Micro-grant awarded to support neighborhood gardens

Grant one of dozens made possible through new PA Farm Bill

Earlier this year Rep. Innamorato visited the gardens and the volunteers who maintain them with Russell Redding, Pennsylvania's agriculture secretary.

PITTSBURGH, Oct. 3 – As communities large and small look to create sustainable, healthy environments for their residents, an award from a new round of state mico-grants will support neighborhood gardens in the triboro area of Millvale, Etna and Sharpsburg, state Rep. Sara Innamorato, D-Lawrenceville, announced today.

"Volunteering in my community garden was how I met my neighbors, put down roots, and became active locally,” Innamorato said. “We can create healthy, civically-engaged communities by investing in urban agriculture. These beautiful spaces foster connection, stewardship, and mutual care."

The grant, a $8,600 state Urban Agriculture Grant, was awarded to the Triboro Ecodistrict Partnership. It will be used to purchase supplies and seedling to support the partnership’s community gardens.

"The accessibility of healthy foods in our food desert community is an issue that affects all of us who live here, especially people without cars,” said Brittany Reno, the Sharpsburg Neighborhood Organization executive director. “This grant will allow the Sharpsburg Community Garden to expand its growing capacity into a new community market garden which, in partnership with the Gardens of Millvale and the Etna Community Garden, will be able to sell produce affordably to local residents and businesses. Working collaboratively with our neighbors will allow the gardens to maximize their efficiencies in growing different types of produce, which will help immensely in closing the gaps in our local food system in a sustainable way."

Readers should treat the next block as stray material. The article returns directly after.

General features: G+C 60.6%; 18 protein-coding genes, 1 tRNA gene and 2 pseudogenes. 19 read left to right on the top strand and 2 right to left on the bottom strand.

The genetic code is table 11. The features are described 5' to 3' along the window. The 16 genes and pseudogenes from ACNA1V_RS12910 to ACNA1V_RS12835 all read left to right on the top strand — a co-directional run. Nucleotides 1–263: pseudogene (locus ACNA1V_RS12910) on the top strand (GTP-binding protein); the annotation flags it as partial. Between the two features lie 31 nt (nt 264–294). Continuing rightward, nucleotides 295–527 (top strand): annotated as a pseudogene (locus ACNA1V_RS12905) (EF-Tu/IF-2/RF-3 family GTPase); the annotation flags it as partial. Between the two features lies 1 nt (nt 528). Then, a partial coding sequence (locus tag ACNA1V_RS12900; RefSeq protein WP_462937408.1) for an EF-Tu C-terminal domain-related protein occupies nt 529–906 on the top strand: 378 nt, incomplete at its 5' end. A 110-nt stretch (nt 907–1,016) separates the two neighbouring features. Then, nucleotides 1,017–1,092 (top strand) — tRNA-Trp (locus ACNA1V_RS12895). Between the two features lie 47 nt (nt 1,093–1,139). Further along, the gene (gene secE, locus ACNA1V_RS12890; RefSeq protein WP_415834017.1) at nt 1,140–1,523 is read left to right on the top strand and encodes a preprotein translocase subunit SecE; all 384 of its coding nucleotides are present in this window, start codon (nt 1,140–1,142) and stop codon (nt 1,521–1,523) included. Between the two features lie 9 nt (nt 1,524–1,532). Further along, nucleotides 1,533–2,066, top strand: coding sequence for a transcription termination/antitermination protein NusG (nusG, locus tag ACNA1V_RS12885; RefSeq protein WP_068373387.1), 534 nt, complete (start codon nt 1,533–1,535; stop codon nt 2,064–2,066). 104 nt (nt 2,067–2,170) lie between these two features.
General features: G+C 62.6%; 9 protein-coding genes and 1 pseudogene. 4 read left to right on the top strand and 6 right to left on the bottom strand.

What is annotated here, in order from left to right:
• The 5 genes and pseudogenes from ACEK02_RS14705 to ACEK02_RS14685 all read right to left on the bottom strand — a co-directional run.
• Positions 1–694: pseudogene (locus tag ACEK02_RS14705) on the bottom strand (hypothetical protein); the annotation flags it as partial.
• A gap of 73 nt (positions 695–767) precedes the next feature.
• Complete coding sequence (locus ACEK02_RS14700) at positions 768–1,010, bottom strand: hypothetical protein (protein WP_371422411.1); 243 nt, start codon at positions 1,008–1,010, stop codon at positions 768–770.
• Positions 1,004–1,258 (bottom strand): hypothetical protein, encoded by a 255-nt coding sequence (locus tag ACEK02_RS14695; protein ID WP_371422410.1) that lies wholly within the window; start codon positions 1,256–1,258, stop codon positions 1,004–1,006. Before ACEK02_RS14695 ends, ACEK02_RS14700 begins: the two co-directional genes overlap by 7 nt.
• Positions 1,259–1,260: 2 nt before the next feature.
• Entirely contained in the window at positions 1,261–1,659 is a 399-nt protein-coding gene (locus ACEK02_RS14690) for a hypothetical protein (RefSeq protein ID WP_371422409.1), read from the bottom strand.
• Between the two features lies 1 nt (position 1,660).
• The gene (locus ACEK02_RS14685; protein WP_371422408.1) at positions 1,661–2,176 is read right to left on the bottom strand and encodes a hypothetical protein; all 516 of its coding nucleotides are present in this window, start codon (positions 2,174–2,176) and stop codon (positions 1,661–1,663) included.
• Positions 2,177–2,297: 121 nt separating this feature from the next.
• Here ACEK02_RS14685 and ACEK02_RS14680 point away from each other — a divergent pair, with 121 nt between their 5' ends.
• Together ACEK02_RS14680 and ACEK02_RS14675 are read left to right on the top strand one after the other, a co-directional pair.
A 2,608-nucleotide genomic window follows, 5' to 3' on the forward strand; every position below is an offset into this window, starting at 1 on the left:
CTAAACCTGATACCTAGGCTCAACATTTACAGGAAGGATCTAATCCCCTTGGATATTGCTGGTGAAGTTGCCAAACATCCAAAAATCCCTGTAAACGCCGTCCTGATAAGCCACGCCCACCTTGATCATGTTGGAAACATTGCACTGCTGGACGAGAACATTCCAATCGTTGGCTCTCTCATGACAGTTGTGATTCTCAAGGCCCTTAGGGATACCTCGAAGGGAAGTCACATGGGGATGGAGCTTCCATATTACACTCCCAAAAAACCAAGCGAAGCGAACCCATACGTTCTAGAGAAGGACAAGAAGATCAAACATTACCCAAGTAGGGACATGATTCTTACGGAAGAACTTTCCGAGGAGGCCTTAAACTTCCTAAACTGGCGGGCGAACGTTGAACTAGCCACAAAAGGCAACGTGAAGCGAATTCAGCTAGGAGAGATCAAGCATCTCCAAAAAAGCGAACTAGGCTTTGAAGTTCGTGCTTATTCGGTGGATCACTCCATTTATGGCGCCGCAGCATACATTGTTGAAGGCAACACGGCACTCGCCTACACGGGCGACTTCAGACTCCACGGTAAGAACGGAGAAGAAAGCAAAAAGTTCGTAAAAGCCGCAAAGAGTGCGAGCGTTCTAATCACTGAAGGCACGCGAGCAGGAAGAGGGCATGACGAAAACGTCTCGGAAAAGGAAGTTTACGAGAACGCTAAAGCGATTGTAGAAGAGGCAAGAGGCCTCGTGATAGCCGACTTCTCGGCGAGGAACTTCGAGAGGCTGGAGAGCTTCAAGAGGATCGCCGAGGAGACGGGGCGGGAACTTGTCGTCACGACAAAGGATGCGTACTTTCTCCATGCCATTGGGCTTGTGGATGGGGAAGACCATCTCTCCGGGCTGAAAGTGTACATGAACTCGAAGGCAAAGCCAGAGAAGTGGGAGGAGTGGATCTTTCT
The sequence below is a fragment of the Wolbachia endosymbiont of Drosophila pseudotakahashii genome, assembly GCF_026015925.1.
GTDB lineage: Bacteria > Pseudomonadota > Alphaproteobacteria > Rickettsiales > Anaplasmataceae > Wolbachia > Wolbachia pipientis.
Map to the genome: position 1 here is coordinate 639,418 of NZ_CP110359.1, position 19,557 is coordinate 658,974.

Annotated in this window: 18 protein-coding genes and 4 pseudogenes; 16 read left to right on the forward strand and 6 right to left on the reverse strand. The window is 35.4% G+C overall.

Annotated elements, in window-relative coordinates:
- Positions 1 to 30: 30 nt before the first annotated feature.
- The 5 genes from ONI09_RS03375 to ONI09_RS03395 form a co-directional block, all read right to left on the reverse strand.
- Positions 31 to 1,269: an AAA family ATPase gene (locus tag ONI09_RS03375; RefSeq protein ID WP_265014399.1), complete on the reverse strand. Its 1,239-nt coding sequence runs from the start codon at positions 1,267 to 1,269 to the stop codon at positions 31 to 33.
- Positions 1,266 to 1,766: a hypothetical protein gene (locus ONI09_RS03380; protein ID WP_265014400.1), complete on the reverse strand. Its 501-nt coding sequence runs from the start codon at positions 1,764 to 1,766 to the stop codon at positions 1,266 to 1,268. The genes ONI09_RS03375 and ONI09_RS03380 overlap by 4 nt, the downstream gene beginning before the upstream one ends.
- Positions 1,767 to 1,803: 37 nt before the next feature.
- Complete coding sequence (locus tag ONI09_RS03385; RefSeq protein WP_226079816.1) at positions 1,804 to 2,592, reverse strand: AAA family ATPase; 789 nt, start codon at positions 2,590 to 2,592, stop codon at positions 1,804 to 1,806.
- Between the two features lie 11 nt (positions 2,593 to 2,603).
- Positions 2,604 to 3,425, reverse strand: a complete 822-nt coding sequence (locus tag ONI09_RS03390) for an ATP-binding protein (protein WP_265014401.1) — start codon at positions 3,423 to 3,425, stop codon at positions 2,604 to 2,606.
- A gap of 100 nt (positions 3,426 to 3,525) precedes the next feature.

"The Gardens of Millvale is at the center of Millvale's strategy to reverse its status as a food desert. The support from the state will allow for the Gardens to build stronger partnerships with our neighboring communities as a way to help it take the next step in its growth and development,” said Zaheen Hussain, Millvale sustainability coordinator director of sustainability at New Sun Rising. “As an all-volunteer organization, being able to utilize state investment can help it start to think about infrastructure that can increase revenue generation while also providing healthy produce for those in our communities that need it the most.”

The grant was part of a new grant program made possible by the new PA Farm Bill which was signed into law this July by Gov. Tom Wolf.

“Urban agriculture is about more than just growing food; it’s about growing our communities and our economy, it’s about increasing quality of life,” Wolf said. “In addition to urban gardens providing places to work and learn, they aggregate fresh, local products to combat food insecurity and improve access to healthy, nutritious food.”

For more information on the Pennsylvania Farm Bill, visit agriculture.pa.gov.